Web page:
A Civil War Biography
Robert Christie Buchanan
Buchanan, the nephew, by marriage, of President John Quincy Adams,
was born 1 March 1811 in Baltimore, Maryland. Buchanan graduated
31st in the West Point class of 1830. He fought as a lieutenant in
the Black Hawk and Seminole wars. He was promoted to captain on 1
November 1838. He was brevetted major on 9 May 1846 and commanded a
battalion of Maryland volunteers from 25 November 1846 until 30 May
1847 while fighting in the war with Mexico. He was brevetted
lieutenant colonel on 8 September 1847.
Buchanan was assigned to the 4th US Infantry after the war with
Mexico. He was Ulysses S. Grant's commanding officer when Grant
resigned from the 4th US Infantry on 11 March 1854. Buchanan was
promoted to major on 3 February 1855.
When the Civil War erupted Buchanan was made lieutenant colonel of
the 4th which was stationed in the defenses of Washington from
November 1861 until the following March. In March the 4th became
part of the 1st Brigade, 2nd Division, V Corps, Army of the Potomac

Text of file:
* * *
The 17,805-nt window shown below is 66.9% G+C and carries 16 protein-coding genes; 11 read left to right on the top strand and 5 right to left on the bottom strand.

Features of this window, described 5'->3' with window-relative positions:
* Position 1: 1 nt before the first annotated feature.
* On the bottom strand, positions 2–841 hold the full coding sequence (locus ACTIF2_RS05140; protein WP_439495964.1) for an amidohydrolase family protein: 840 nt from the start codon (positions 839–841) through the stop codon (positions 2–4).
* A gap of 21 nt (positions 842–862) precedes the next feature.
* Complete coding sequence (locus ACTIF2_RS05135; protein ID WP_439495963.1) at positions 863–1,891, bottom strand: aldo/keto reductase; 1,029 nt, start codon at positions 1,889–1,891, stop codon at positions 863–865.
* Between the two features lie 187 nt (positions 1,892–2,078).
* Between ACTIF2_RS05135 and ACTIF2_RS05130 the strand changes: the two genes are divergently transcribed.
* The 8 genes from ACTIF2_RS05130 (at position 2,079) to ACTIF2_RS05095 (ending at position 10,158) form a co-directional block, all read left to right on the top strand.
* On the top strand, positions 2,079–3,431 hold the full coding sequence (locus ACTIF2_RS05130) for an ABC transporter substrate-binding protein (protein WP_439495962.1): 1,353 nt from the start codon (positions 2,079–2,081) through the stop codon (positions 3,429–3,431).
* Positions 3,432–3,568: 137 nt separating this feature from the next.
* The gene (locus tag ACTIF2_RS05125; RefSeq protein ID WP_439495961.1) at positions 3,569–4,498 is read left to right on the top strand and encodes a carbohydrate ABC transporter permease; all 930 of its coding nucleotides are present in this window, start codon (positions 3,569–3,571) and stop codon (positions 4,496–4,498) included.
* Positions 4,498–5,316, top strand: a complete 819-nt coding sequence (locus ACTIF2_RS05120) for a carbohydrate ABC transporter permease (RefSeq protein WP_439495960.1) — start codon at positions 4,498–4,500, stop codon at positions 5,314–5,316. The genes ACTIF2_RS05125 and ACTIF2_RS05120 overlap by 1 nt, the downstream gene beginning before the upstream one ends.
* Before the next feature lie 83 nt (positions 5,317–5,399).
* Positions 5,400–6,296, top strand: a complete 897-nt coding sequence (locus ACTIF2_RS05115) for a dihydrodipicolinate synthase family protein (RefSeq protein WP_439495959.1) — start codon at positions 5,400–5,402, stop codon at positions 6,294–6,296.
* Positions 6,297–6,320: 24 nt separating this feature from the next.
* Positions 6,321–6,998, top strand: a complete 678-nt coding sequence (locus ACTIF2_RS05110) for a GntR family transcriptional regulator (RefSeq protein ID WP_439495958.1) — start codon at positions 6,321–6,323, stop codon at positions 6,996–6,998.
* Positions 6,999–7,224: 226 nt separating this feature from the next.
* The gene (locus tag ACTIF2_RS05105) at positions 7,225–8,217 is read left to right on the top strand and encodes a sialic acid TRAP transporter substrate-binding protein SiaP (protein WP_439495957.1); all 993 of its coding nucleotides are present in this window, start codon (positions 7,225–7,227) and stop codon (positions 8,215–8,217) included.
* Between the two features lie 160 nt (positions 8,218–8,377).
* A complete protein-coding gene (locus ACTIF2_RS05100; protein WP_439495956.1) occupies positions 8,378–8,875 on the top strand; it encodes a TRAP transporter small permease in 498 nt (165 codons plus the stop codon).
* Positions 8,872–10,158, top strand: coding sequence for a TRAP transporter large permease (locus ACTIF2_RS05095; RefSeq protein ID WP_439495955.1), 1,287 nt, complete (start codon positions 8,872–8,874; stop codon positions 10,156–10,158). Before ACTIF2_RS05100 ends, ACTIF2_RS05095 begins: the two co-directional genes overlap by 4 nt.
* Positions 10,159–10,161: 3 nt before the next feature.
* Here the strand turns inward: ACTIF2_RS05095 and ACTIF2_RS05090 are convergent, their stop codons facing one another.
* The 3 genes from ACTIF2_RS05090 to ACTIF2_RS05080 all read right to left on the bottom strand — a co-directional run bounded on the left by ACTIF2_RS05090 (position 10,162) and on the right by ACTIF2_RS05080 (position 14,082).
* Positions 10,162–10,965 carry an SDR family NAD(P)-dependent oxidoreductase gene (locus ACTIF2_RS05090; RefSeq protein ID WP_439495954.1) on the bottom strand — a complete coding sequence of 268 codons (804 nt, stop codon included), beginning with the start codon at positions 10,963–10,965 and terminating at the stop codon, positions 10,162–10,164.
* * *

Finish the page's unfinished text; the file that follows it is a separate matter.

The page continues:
and saw action in the siege of Yorktown and during the Seven Days.
Buchanan commanded the brigade during the Seven Days. He was
brevetted colonel on 27 June 1862 and remained in command of the
brigade at Second Bull Run, Antietam, and Fredericksburg.
In November 1862 he was appointed brigadier general of volunteers,
but the Senate would not confirm his appointment citing his
association with Fitz John Porter. Buchanan was assigned to command
Fort Delaware in March 1863. In February 1864 he was promoted to
colonel and assigned to the 1st US Infantry. He commanded the 1st at
New Orleans from December 1864 until August 1865. On 13 March 1865
he was brevetted Brigadier General US Army for his conduct at Gaines
Mills and Major General US Army for services at Second Bull Run and
Fredericksburg. He commanded the Department of Louisiana from
January 1868 until January 1869. He was in command of Fort Porter,
New York when he retired on 31 December 1870 after 30 years of
service. Buchanan died 29 November 1878.
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